General Revelation means that, “God reveals Himself through the universe, nature, and creation” (A. Fruchtenbaum); or as another respected theologian has said, “General revelation is the discloser of God via nature, the constitution of man, and providential history whereby all people gain an awareness of God [according to] Romans 1:19-20; 2:14-16; Acts 14: 17;” (L. Pettigrew). See also Millard J. Erickson’s Christian Theology pp. 153-155

Special Revelation means, “God reveals Himself in special ways outside or apart from the universe, nature, and creation.” (A. Fruchtenbaum).

“God's discloser of Himself and His way of Salvation at specific times to particular people, including explanation of this discloser (see Hebrews 1: 1-2; and Romans 10:15,17;) This is done through words (esp. the Scriptures).” (L. Pettigrew).

“If you think about it, all revelation to man, general and special, is through God's words (Gen. 1: 3; John 1:1-3, 14). He created the universe and set the seasons and course of nature through His spoken Word (Gen. 1:31-2:1; Ps 19; Col. 1:15-17). He communicated to Mosses and the prophets many times through the spoken Word. Jesus is called the Word of God and is indeed the Living Word. The Scriptures from the first verse to the last verse is God’s written Word. All things that were formed by His Word are sustained by His Word (Col. 1: 17).” (J. Wendell Cole)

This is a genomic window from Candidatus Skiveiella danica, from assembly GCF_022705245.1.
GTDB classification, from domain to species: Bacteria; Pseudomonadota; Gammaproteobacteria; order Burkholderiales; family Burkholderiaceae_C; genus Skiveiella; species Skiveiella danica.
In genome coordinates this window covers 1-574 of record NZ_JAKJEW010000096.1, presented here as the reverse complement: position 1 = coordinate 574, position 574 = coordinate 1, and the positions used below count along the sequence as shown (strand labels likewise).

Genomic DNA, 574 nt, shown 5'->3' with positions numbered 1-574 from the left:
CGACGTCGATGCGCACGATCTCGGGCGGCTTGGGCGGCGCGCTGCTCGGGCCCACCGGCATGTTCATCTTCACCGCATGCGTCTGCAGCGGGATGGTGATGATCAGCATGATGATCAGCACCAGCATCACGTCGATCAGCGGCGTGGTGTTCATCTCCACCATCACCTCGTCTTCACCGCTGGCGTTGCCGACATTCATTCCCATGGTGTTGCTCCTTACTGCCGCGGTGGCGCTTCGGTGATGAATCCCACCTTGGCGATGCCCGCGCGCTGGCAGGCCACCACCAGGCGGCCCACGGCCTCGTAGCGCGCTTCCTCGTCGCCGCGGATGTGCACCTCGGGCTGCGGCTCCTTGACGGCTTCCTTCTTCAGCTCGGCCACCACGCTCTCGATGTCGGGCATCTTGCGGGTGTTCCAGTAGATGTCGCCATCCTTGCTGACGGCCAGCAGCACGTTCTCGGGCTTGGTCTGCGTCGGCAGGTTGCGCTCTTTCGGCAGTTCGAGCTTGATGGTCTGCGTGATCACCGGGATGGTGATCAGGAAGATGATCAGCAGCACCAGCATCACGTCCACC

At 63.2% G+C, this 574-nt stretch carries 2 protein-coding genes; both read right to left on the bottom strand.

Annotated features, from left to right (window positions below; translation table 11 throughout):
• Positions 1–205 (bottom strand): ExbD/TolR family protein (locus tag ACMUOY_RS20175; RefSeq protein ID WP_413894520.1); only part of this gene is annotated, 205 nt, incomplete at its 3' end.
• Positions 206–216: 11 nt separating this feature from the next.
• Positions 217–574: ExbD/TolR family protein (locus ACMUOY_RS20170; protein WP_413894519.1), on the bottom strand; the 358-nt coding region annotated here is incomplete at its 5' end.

There are some limitations of divine revelation. These limitations are the human will (unyielding, stubbornness), unbelief or disbelief, disobedience, non-receptivity, denial of the truth, resistance to the truth, false teachers and teachings concerning the truth, faulty interpretation of the truth, willful ignorance of the truth, and sin.

In conclusion we may say that while intuition, tradition, reason, and general revelation alone can be useful for pointing up that there is a God. They are, however, inadequate sources for knowing God. To know God depends on special revelation and this special revelation is complete in the Bible. It was the ultimate mission of Jesus Christ who said, "And this is life eternal, that they might know thee the only true God, and Jesus Christ, whom thou hast sent." (John 17:3)

The purpose of this study is that we may grow in our knowledge and love of God. It must be cautioned, however, that even demons know who Jesus is and said, “Let us alone; what have we to do with thee, thou Jesus of Nazareth?” (Mark 1:24; Luke 4:34) My prayer is that we may enjoy getting to know God better not just learning facts about Him.

The next few posts we will consider: The Existence of God

Sunday, January 14, 2007

Sources of Knowledge 3: Reason

Sources of Knowledge 3


The third source of knowledge that many rely on is reason. Reason is closely related to Rationalism in that they both rely on the human mind. We covered this on an earlier post Six Attitudes Toward the Bible.

Contrary to the rational of a few, reason is one attribute that separates the human kingdom from the animal kingdom. Reason is the highest capacity in man to learn things about God apart from special revelation, here man uses his ability to think logically. Reason is a characteristic belonging to God in perfect form. Reason gives order to the universe in the sense that is understandable to man. God did say, “Come now, and let us reason together..." He wants us to use our heads for more than carrying a bucket of bolts or a box of rocks. I know a delightful sister in Christ who is a fine example of reasonableness. She has designed her entire blog on this idea. She is also consistent in living with Isaiah 1:18 in mind as well. Her blog is on my sidebar or you can click here. She would enjoy visiting with you.